Before connecting anything, adjust output voltages of the step-down module (to 6-7V, for the fan) and the booster (to 31V, for the LED) if you are using 19V and 90W power brick from an old laptop.
But if you will use more powerful power supply you must use booster module with constant current adjustment (like this https://amzn.to/2D7LCR8 ). I used the booster without constant current adjustment, because with a 19V 90W power supply even in "ideally perfectlyworld" running LED at 31V I would get max current of 2.9A and the LED that I used is rated for 3A. More realistic, with power losses, when converting 19 to 31V you should get like 2.5A MAX. So to be clear, for these LEDs, you should always use booster with constant current adjustment.
Even if 90W is max power for these 19V power bricks, you shouldn't run them on max power. For long term use you should aim somewhere from 80-85W, as running on max power, overheats power brick quite fast. Meanwhile running on lower wattage, power brick just gets warm.
Also by not fully utilizing power capabilities of the LED you run it way cooler, fan produces less noise and you extending LED life time by a lot.
Step 11: Making Holder
I drill hole into the back piece for the power cable, and made more holes for the holder which will hold main frame of the LED.
Step 12: Simple and Easy
By doing this way, you hide the nut, which holds the bolt and on the outside you can tighten the frame at any angle with clamping nut.
Step 13: MOAR Pilot Holes
I made more pilot holes into the frame holder and into the pieces at the top and the bottom.
Step 14: More Progress
Next, I glued front piece to the back piece. While glue was drying, I made slot by drilling not the all the way through for the tripod mounting parts or just for any wire to hang the light.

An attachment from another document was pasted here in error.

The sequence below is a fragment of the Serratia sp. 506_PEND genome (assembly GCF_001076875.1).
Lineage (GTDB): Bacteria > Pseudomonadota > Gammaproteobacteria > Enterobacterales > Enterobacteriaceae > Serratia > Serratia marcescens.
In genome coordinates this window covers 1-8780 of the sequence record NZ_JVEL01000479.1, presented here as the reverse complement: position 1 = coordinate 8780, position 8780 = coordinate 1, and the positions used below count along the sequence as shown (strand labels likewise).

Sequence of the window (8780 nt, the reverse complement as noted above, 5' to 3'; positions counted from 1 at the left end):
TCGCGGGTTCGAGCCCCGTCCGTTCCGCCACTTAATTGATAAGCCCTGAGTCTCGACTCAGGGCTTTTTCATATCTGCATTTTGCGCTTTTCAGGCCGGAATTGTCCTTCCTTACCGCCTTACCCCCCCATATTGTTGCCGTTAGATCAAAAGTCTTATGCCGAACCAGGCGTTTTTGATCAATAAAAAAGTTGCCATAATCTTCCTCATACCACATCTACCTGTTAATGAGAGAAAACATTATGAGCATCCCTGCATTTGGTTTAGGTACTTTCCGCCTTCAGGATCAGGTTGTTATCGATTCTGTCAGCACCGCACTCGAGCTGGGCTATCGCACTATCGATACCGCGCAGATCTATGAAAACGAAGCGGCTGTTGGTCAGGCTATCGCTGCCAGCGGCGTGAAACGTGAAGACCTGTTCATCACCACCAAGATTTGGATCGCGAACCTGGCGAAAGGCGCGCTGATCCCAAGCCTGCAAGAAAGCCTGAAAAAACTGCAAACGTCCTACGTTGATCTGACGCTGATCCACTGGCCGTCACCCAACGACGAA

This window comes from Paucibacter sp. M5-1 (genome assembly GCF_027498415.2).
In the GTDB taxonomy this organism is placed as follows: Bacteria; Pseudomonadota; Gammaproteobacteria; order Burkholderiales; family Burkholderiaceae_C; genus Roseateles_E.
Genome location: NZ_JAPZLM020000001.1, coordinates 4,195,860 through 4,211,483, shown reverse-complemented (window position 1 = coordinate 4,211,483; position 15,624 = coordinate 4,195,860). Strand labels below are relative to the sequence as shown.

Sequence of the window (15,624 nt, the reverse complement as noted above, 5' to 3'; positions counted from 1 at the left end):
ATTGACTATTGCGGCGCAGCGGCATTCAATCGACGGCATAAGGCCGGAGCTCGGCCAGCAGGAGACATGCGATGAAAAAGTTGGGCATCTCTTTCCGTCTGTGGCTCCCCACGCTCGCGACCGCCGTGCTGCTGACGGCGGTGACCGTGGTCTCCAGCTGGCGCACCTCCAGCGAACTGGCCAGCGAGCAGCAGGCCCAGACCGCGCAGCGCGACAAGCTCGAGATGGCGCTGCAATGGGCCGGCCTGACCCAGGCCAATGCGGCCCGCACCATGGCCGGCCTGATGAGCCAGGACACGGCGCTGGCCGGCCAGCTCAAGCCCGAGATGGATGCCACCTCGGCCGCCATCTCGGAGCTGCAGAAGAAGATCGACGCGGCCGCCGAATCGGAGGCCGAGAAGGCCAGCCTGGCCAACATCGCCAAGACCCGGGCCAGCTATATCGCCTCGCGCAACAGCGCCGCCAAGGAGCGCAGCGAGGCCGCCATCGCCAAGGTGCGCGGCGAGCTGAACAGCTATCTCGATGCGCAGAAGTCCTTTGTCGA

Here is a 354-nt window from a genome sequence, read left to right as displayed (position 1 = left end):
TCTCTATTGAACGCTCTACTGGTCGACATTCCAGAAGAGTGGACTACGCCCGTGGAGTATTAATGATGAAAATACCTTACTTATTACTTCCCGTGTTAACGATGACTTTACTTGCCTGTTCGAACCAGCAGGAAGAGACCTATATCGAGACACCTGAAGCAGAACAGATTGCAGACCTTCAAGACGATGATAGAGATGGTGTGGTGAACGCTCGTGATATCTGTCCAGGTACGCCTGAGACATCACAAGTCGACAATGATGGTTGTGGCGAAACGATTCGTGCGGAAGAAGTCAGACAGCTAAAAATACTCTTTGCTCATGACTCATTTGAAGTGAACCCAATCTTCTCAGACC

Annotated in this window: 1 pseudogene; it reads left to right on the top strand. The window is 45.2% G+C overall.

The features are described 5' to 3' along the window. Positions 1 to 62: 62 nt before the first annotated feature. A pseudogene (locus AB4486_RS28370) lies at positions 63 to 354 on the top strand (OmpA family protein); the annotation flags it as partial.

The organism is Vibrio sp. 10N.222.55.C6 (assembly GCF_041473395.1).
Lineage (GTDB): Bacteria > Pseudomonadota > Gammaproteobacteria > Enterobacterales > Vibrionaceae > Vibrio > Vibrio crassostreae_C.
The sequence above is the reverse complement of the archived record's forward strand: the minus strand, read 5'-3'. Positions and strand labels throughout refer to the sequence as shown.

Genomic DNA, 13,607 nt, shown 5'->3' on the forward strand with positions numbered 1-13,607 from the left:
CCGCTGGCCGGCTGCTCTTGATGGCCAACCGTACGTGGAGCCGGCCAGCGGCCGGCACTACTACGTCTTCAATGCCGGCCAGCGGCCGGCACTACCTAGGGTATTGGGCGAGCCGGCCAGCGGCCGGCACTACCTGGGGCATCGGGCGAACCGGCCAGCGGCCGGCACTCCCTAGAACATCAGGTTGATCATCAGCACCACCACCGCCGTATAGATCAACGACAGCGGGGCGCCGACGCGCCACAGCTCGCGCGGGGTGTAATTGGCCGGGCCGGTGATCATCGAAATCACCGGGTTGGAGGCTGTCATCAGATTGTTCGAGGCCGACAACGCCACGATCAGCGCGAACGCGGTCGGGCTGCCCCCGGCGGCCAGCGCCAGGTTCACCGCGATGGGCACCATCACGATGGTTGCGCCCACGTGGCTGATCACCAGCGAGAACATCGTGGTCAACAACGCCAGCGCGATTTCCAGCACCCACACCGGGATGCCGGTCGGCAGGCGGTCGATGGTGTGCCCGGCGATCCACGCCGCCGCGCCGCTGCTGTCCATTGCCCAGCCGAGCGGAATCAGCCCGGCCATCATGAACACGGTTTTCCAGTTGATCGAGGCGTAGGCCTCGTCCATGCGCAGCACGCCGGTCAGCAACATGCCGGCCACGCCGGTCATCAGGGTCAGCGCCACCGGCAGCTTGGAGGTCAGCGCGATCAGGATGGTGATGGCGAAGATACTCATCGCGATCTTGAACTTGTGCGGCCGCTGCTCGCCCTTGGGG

Step 15: Sanding / Painting
I sanded with all parts assembled and painted with all parts disassembled with white color paint.
Step 16: Soldering
I left only two power wires and cut others from the fan. I soldered two wires to the LED and added solder on the step-down module's contacts while it is easily accessible.
Step 17: Assembling
I tightened the booster, step-down module and small blocks to the cooler. For more protection I added electrical tape behind the LED contacts.
Step 18: Assembling
I tightened the bolts, soldered two more wires (these will go to the step-down module) and screwed wires from the LED into the booster where OUT is written.
Step 19: Assembling
I screwed 19V power brick wires to the booster where IN is written and hotglued the cable.
Step 20: Everything in Place
Finally, I soldered those previously attached wires to the LED wires to the step-down module's IN connections. And wires from the fan to OUT connections on the step-down module. Thin wire can be secured with some hot glue.
Step 21: The Finish
I assembled all parts and the light is DONE! To be honest I really like the look of the light. The light frame is very sturdy!
Step 22: Stats
At 31V this light consumes around 85W. The LED doesn't heat too much and heatsink after 30min gets barely warm at 20C room temp.
Step 23: BE AWARE
Don't buy cheap no name power bricks. Better buy used from well know names like Samsung, HP, Dell, Lenovo and so on. Cheap power bricks with high amps usually are scam. Those are very light compared to OEM ones.
Step 24: AMPS
Avoid these cheap connectors which are rated at 3A MAX for this build. Connect power brick wires directly to the booster or use connectors like XT30 which can handle 30A MAX.
12V power brick can be used, but it's inefficient don't bother using it.
Step 25: Comparison
Comparison with my previously made 90+ CRI photography LED panel.
LED that I used in this project (Chanzon 100W 4000k) is good enough for the basic portable high lumen lighting, like in garage and etc.
But if you want to make high CRI photography lighting, you can use 100W LED like this: https://amzn.to/2CnZR2w
But then I suggest using 19V 120W or 135W power brick and booster with constant current adjustment ( https://amzn.to/2D7LCR8 ) to prevent burning the LED with higher current than it is rated for.
Step 26: THE END
I hope this instructable / video was useful and informative. If you liked it, you can support me by liking this Instructable / YouTube video and subscribing for more future content. Feel free to leave any questions about this build.
Thank you, for reading / watching!
Till next time! :)
You can follow me:
Runner Up in the
Epilog X Contest